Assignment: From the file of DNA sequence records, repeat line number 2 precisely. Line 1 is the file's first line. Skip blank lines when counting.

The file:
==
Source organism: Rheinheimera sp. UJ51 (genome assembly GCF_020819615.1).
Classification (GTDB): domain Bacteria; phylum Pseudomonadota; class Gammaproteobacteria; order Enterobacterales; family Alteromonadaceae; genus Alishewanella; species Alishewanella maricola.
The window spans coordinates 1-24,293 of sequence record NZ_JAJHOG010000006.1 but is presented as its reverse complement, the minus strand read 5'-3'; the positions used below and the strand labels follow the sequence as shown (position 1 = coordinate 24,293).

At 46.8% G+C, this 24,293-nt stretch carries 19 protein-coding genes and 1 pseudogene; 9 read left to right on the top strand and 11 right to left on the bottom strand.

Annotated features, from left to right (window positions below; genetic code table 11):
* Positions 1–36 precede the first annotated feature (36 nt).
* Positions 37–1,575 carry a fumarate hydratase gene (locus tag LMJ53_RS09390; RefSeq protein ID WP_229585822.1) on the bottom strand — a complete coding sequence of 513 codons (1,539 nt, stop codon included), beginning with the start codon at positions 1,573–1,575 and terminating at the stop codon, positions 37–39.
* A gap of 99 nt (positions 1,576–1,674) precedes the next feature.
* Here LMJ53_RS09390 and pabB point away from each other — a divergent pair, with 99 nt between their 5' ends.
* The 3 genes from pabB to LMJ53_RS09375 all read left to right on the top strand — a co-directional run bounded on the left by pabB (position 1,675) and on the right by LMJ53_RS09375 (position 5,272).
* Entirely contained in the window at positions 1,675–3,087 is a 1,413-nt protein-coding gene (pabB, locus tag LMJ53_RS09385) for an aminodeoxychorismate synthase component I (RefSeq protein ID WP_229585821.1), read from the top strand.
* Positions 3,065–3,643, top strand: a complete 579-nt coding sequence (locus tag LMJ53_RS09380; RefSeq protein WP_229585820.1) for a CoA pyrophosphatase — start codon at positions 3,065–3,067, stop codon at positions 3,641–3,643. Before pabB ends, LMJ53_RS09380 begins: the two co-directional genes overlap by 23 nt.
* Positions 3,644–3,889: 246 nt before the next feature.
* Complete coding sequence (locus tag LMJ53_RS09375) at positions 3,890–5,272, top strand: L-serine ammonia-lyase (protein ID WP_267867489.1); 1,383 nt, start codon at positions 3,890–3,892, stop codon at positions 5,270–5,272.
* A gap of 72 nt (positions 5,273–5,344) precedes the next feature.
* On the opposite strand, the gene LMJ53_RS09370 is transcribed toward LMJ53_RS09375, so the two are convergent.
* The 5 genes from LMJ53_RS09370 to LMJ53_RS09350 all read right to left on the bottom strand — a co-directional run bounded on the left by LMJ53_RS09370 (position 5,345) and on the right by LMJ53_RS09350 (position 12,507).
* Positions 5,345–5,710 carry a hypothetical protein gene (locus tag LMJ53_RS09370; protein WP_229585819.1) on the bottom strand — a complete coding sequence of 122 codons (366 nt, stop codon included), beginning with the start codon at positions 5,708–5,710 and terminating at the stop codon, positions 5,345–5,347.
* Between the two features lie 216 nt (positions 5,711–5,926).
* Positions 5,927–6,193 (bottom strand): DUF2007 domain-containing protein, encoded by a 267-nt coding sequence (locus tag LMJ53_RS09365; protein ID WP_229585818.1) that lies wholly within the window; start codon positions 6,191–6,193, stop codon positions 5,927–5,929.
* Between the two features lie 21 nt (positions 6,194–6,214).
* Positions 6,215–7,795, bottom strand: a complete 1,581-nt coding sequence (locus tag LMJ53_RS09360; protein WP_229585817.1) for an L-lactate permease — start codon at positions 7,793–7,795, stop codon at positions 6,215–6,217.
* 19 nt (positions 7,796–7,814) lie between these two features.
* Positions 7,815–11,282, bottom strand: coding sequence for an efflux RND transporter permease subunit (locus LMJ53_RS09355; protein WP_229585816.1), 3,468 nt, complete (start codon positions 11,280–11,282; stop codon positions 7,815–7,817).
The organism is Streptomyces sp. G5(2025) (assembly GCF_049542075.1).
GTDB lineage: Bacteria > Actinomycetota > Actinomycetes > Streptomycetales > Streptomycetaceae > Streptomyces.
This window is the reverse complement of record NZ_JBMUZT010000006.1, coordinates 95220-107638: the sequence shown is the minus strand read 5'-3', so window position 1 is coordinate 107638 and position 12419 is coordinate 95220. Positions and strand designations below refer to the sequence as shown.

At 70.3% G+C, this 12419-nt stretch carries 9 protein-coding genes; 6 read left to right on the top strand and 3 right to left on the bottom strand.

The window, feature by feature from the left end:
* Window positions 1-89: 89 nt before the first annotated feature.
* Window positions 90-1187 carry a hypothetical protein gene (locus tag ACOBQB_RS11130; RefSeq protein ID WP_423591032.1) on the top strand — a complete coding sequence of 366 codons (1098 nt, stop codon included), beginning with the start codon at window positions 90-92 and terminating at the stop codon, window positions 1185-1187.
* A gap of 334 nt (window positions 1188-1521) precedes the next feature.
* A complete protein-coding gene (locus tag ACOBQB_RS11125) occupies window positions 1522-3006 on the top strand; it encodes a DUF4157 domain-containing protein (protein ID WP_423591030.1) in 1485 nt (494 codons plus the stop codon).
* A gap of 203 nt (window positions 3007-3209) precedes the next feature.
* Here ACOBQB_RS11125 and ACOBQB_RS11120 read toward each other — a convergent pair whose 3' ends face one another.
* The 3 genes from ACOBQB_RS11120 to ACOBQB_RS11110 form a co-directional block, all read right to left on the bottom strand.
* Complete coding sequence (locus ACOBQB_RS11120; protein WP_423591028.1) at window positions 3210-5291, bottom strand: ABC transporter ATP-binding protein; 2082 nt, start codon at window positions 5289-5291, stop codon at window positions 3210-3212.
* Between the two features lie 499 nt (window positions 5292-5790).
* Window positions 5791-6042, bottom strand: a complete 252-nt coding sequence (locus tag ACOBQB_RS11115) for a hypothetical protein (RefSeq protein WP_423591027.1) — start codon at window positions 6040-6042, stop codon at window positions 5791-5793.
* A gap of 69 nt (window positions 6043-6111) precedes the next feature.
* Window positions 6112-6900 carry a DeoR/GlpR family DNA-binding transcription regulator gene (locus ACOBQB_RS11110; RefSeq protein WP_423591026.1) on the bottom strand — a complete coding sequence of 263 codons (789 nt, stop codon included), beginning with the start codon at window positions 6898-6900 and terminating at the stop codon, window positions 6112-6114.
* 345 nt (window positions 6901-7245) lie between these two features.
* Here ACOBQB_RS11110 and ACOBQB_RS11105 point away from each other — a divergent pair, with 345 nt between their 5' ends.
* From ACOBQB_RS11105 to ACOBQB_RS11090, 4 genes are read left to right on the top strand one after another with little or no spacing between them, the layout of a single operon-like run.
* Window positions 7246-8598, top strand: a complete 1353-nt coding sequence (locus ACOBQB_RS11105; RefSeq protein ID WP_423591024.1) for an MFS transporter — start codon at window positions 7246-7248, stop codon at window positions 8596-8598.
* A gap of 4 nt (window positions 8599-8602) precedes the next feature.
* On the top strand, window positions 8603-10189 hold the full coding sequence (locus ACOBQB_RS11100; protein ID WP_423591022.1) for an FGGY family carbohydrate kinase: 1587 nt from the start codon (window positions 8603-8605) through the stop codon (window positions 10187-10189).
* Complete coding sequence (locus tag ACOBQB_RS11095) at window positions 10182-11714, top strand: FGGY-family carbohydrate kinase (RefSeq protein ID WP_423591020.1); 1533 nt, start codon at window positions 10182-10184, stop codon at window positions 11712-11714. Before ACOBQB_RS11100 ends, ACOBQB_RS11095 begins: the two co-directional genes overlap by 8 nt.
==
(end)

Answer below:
Classification (GTDB): domain Bacteria; phylum Pseudomonadota; class Gammaproteobacteria; order Enterobacterales; family Alteromonadaceae; genus Alishewanella; species Alishewanella maricola.